U.S. Open Day 3 Winners and Losers: Bryson DeChambeau Is the Man to Beat

Bryson DeChambeau leads by three shots, but he'll face several challengers on Sunday at Pinehurst.
Bryson DeChambeau leads by three shots entering the final round at Pinehurst.
Bryson DeChambeau leads by three shots entering the final round at Pinehurst. / Katie Goodale-USA TODAY Sports

PINEHURST, N.C. – Day 3 of the 2024 U.S. Open is in the books. We call ’em like we see ’em around here. They are:


Bryson DeChambeau: How can you not like DeChambeau? He's almost inarguably the most colorful character in the U.S. Open field, and he showed it Saturday during the third round. He’s fist-pumping. He’s high-fiving the fans. He’s animated after making crucial putts. And no putt was bigger than the one he made on 17 for birdie after he made a double bogey on 16. Does DeChambeau hang on Sunday and win his second U.S. Open? As long as his short game and putting holds up, you have to like his chances.

Rory McIlroy: His 1-under 69 wasn’t pretty. It featured four birdies, three bogeys and several missed opportunities. If not for two bogeys in the final four holes, he’s in the final group with DeChambeau. Still, McIlroy now has one of his better chances to win a major for the first time in 10 years. It’s going to take a spectacular round, something close to what Tiger did at the Masters five years ago. We’ll see if he finally has it in him. 

Collin Morikawa: The two-time major champion teed off at 10:39 a.m. Saturday, five hours before the final group, and will have a much later tee time Sunday after a bogey-free 66 that was the best on Moving Day. It’s his ninth 66 or better at a major, all since 2020, a feat only matched by Viktor Hovland over that span. 

Luke Clanton: In 123 previous U.S. Opens no amateur had shot consecutive rounds in the 60s, then the Florida State sophomore did it with a pair of 69s on Friday and Saturday. He’s tied with Neal Shipley in the battle for low amateur, and the two will play together in the final round.

Brandel Chamblee: NBC's longtime analyst, Johnny Miller, never sugar-coated anything, especially during the U.S. Open. Chamblee’s not Miller, but he’s as close as we've ever seen. He's been a welcome addition to the NBC booth.


Ludvig Aberg: It’s hard to put a 24-year-old in the loser’s category when he still has a chance to win the tournament. But his decision-making on 13 led to a triple bogey and he’s five shots behind DeChambeau. He’s capable of rebounding and putting together a good round Sunday but it might not be enough and he’ll know why.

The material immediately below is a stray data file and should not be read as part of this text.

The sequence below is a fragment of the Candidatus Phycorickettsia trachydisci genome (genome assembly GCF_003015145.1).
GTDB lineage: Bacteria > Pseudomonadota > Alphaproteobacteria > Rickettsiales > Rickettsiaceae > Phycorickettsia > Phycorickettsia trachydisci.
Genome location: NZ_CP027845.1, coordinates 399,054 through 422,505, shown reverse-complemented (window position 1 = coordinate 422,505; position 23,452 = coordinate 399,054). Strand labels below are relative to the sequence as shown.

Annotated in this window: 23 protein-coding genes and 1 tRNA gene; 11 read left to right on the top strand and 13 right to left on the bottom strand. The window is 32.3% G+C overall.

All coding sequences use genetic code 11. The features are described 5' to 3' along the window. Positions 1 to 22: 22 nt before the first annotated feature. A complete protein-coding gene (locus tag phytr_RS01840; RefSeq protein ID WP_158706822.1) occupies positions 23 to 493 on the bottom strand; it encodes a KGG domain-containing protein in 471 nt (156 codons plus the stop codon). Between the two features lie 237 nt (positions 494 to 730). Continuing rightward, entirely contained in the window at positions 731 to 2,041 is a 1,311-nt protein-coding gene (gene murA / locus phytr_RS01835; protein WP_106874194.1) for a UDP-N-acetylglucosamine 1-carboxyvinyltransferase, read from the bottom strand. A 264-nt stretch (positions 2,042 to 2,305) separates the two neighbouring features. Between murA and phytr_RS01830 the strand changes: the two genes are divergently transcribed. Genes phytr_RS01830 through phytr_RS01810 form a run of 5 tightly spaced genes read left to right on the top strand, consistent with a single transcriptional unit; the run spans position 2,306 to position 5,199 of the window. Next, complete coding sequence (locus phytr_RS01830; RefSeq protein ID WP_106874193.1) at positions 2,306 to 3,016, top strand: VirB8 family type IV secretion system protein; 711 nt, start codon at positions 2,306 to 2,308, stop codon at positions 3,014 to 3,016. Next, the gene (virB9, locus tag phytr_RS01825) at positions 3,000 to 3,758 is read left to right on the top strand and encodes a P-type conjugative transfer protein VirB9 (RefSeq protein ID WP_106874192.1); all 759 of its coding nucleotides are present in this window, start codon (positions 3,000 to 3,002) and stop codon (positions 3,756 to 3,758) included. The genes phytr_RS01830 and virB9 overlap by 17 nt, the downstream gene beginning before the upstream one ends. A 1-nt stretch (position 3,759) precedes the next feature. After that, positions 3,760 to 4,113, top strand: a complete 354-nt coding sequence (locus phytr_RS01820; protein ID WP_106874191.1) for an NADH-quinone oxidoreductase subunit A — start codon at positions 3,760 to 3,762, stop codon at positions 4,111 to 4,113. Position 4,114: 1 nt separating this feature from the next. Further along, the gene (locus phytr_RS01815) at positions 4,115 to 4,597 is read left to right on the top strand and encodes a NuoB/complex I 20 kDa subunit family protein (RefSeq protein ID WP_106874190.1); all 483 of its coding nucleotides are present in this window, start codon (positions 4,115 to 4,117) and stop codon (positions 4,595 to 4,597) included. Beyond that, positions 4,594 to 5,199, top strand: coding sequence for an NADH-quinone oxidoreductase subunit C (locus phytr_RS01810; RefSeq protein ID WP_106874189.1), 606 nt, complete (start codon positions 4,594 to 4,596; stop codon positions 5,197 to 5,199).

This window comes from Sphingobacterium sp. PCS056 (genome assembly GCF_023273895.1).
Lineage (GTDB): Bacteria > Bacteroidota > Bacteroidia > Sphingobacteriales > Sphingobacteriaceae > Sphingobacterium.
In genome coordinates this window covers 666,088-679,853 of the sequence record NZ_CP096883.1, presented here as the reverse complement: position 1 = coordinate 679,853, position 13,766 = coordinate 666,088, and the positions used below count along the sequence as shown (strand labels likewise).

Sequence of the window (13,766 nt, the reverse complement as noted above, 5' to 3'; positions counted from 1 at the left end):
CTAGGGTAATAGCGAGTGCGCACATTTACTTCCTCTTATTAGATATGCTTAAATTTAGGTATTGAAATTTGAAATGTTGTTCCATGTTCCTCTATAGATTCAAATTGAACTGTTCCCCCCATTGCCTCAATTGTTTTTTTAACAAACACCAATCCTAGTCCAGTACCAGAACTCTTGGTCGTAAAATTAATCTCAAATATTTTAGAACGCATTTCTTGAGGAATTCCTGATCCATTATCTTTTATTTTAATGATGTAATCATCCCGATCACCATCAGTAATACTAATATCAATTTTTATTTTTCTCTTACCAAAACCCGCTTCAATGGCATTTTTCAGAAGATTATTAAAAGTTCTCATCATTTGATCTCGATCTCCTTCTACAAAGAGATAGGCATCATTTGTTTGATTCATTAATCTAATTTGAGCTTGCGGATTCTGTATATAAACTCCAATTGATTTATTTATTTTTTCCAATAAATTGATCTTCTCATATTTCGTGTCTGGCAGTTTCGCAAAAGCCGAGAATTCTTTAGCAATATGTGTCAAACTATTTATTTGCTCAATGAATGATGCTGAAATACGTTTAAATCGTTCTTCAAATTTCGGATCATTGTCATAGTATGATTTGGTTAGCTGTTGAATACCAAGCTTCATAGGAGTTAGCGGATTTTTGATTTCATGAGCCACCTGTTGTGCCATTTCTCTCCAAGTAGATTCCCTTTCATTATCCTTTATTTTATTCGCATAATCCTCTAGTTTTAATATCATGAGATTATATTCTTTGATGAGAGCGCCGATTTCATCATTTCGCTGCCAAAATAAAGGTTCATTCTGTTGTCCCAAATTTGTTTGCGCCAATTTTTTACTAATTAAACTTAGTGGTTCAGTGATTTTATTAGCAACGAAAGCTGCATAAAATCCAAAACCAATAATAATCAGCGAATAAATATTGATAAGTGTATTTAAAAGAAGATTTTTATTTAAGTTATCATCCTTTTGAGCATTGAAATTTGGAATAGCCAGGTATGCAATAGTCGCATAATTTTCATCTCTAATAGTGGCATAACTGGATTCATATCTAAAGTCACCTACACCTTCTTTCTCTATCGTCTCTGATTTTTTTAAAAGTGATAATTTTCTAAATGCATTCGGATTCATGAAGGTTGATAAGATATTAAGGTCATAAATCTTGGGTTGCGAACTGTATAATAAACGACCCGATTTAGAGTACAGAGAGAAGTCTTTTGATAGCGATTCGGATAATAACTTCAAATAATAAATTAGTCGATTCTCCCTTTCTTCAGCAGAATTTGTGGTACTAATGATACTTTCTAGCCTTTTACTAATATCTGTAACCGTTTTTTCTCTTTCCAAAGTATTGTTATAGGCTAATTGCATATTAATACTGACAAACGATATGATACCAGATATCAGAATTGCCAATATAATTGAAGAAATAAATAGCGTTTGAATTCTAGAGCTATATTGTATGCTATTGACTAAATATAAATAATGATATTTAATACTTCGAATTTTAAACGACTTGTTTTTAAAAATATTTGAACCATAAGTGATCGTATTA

The Memorial Tournament: With its new signature event system, the PGA Tour moved Jack Nicklaus’s event back one week to immediately before the U.S. Open. But its latest champion, Scottie Scheffler, is suggesting he may be done playing tournaments before majors after a tired, lackluster week at Pinehurst. Surely those comments are getting back to Jack, who said last week he didn’t love the schedule change to begin with. Might another move be in order next year so the Memorial can have its defending champ?

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Jeff Ritter


Jeff Ritter is the Managing Director of SI Golf. He spent more than a decade at Sports Illustrated and Golf Magazine, and in 2020 joined Morning Read to help spark its growth and eventual acquisition by Sports Illustrated in 2022. He's a member of the Golf Writers' Association of America (GWAA) and has covered more than 25 major championships. He helped launch SI Golf Plus Digital, Golf Magazine’s first original, weekly e-magazine, and served as its top editor. He also launched Golf's “Films” division, the magazine’s first long-form video storytelling franchise, and his debut documentary received an Edward R. Murrow Award for sports reporting. His writing has earned first-place awards from the Society of American Travel Writers, the MIN Magazine Awards, and the Golf Writers Association of America, among others. He received a bachelor’s degree from the University of Michigan and a master’s from the Medill School of Journalism at Northwestern University. A native Michigander, he remains a diehard Wolverine fan and will defend Jim Harbaugh until the bitter end.

John Schwarb


John Schwarb is the senior golf editor for Sports Illustrated whose career has spanned more than 25 years covering sports. He’s been featured on ESPN.com, PGATour.com, The Golfers Journal and Tampa Bay Times. He’s also the author of The Little 500: The Story of the World's Greatest College Weekend. A member of the Golf Writers Association of America, John is based in Indianapolis.

John Pluym


John Pluym is the managing editor for NFL and golf content at Sports Illustrated. A sports history buff, he previously spent 10 years at ESPN overseeing NFL coverage. John has won several awards throughout his career, including from the Society of News Design and Associated Press Sports Editors. As a native Minnesotan, he enjoys spending time on his boat and playing golf.